Waka's Leg 1 report
25 Feb 2008
Finally after a 20hr postponement due to 50kt winds, the RNI race started at 10am Sunday.
Forecast was still 30 gusting 40 from the NW but most of it had blown over during the night and we were left with a large sloppy sea and 15-20 kts of slowly fading breeze.
We happened to run over a HUGE chunk of weed before the start which almost stopped the boat dead in the water. To get this off we had to reverse the boat under sail, this caused us to be late to the start and have to pick our way thru the fleet heading out of Auckland harbor.
Finally we cleared rangi light and were out into open water and clear air.
Expressway and whitebait were alongside us and gaining slowly but second nature showed us all how effective the new keel was by sailing off to the horizon.
After clearing Kawau we were just behind expressway and whitebait in a very sloppy sea with the breeze dying and coming on the beam. We were the first to hoist a Jibtop and made significant gains until the wind completely shutdown at about cape Rodney (35nm in the race).
We watched as the whole fleet sailed right up to us, very frustrating!
We sat there for a good 3 hrs with no wind until a very light southerly filled in and we headed towards the hen and chicks with the new Northsails Running kite up doing 5-6kts. Just as we were thinking this wasn?t so bad and were taking time out of the leading pack, the wind completely died again.
We sat there for 3-4 hrs going nowhere as the sun went down. Freeze dried Spag bowl for dinner as we sat and waited for the forecast SW wind.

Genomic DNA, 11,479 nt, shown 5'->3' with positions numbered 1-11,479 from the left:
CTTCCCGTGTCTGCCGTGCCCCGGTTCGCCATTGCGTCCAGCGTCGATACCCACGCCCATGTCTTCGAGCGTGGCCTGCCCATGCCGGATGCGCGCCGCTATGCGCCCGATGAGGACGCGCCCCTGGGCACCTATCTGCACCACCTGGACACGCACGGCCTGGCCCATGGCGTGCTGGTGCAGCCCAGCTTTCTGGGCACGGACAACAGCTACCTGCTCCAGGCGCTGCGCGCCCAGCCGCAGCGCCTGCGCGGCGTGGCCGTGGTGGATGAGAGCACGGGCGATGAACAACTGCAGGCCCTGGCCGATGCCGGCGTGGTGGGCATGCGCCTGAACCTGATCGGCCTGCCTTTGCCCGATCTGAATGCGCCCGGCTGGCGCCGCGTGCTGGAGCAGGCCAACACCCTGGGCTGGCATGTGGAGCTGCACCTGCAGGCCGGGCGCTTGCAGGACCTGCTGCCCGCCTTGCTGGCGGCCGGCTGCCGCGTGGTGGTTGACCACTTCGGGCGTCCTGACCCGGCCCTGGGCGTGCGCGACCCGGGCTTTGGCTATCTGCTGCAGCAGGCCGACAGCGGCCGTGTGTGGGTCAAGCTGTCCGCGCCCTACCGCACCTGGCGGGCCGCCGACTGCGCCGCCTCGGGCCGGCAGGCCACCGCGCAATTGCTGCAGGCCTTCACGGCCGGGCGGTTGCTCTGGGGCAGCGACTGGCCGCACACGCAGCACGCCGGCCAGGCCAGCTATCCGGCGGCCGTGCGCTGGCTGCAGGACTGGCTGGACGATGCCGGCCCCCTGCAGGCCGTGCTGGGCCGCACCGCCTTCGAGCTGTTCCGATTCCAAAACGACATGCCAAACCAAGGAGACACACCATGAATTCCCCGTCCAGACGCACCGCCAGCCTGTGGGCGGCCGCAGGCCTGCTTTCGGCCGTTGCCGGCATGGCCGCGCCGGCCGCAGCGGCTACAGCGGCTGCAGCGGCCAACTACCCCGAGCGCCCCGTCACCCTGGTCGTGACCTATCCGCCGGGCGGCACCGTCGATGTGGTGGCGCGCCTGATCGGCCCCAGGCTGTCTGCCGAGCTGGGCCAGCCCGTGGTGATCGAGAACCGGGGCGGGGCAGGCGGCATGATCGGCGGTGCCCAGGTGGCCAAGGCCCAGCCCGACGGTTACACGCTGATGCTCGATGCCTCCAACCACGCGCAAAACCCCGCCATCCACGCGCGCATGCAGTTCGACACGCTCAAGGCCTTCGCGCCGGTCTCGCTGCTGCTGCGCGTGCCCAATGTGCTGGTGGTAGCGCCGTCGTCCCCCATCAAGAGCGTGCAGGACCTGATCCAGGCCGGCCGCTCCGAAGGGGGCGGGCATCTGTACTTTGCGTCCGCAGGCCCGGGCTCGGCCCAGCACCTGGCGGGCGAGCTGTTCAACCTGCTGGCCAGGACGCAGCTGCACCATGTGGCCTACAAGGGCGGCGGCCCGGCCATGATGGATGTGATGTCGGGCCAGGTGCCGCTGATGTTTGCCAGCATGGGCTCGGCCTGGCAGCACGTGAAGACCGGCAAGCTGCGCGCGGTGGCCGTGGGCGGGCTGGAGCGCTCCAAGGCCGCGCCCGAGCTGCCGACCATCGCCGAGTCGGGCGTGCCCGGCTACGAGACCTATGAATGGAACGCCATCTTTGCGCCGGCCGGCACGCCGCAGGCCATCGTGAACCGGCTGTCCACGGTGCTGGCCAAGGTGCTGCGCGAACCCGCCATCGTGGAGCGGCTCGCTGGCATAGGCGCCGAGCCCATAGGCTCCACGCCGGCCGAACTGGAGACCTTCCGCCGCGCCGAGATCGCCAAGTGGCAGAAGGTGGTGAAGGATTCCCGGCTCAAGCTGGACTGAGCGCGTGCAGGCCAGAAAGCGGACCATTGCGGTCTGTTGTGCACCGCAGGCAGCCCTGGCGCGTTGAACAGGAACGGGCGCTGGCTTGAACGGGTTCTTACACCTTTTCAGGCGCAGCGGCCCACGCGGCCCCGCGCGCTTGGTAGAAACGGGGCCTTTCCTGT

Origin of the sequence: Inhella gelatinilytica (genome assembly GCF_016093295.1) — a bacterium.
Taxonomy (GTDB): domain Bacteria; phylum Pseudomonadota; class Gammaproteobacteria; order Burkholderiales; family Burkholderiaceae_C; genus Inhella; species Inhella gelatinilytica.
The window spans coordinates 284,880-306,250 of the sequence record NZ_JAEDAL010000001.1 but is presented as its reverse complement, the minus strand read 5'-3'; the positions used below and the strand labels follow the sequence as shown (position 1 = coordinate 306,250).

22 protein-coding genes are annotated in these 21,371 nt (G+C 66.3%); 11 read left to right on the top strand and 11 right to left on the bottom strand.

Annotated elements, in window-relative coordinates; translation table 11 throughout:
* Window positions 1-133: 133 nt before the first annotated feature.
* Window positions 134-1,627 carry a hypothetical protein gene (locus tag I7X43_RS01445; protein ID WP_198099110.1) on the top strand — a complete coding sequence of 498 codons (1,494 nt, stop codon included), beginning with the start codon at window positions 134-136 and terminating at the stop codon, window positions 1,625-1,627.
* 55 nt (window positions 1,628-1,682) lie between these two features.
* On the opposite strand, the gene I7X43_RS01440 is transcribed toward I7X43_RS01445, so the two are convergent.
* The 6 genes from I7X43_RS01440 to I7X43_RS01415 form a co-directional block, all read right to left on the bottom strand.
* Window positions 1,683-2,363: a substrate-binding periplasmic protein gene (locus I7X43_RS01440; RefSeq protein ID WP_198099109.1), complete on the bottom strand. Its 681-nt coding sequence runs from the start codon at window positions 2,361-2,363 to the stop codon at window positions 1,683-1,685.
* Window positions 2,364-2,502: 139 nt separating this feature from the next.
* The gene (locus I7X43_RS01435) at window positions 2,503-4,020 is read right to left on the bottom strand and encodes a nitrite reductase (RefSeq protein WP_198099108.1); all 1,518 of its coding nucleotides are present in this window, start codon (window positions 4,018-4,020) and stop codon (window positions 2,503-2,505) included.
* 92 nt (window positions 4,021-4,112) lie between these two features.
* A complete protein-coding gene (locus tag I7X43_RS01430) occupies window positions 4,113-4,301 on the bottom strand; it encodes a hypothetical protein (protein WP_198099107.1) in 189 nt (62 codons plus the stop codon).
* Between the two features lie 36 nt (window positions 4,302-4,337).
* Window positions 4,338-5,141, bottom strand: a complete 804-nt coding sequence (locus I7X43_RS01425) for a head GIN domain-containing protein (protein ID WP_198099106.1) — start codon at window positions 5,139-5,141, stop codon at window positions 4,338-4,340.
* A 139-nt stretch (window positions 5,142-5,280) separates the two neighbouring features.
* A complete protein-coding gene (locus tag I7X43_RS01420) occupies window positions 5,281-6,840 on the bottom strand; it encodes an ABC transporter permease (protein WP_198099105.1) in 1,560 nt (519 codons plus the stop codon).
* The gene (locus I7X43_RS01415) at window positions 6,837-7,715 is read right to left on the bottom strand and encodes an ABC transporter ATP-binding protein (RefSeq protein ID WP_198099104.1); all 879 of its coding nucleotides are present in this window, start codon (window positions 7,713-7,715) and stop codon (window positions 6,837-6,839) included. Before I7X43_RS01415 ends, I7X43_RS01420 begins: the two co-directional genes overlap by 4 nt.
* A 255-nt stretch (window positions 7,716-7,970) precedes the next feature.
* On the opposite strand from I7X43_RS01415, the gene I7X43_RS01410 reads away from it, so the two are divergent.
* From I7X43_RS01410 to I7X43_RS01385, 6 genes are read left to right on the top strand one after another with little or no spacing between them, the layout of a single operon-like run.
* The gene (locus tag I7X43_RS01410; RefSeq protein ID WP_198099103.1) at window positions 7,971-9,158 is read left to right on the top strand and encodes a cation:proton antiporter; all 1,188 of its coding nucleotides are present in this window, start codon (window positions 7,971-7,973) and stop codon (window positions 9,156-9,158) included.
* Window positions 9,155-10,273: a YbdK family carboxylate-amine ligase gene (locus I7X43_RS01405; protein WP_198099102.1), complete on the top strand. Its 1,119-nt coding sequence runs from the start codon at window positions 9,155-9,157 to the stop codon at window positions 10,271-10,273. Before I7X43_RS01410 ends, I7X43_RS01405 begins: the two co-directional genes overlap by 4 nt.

We had already decided that we wanted to be the most offshore boat to hopefully gain from the stronger wind away from the lee of the land, although we knew this could mean that we get the wind last we were also hoping for a better angle into cape brett where the wind always swings aft.
Sure enough by 11pm we were into 10kts with the MH reaching gennaker up. We went right outside the hen and chicks and cut just inside the poor nights islands before coming up to cape brett with the fractional gennaker doing 8-11kts in about 15kts of wind.
By day break we were just rounding cape brett with no boats in sight ahead and a whole bunch running slowly down the coast close to shore in a light and aft breeze.
We were not sure of our exact position in the fleet but knew that we had done OK when we realized the closest boats were 2 50fters! The night of trimming and hiking hard had payed off, Neither of us had gone below for sleep the entire night!
Ran tan (canting Elliot 50), akatea(cookson 12m), bushido(elliot 53) and andar(open 50) were still ahead and out of sight.
We ended up jibtop reaching in 12kts across the bay of islands and through in between the cavalla islands with ?lassez faire? and ?bird on a wing? slowly sneaking past us with 50ft of waterline versus 28!
We could see the main competition of the white 40 ?white bait? and the Elliot 1050 ?second nature? right behind us and gaining fast as we changed to the #2 headsail and sheeted hard on the wind.
We knew that we had to give a lot of time to these 2 boats and with 10nm of upwind to go we were going to be hard pressed to beat them over the line and had completely given up on a handicap result. We were going to have to hike hard and sail sharp to keep our lead intact!
The 42ft ?time to burn? slowly cruised past us about 5nm from the finish and went on to beat us by 10-15minutes.
Surprisingly we managed to hold off the other 2 and went on to get gun and 3rd on PHRF in our division.
A good result for us in conditions that were far from ideal for the ?giant killer?. Some of the real ?giants? have been telling us of the roasts and hot showers they are enjoying on their way around the course - we are currently enjoying a rum in a hotel. Apologies in advance if the generator we left running on the Waka hasn?t run out of gas by the time the roasts are ready! Batteries must be fed.
Finally another big thanks to North Sails, Leading Edge Boat Builders, Gill and EAS who have helped keep us moving, afloat, dry and energetic respectively.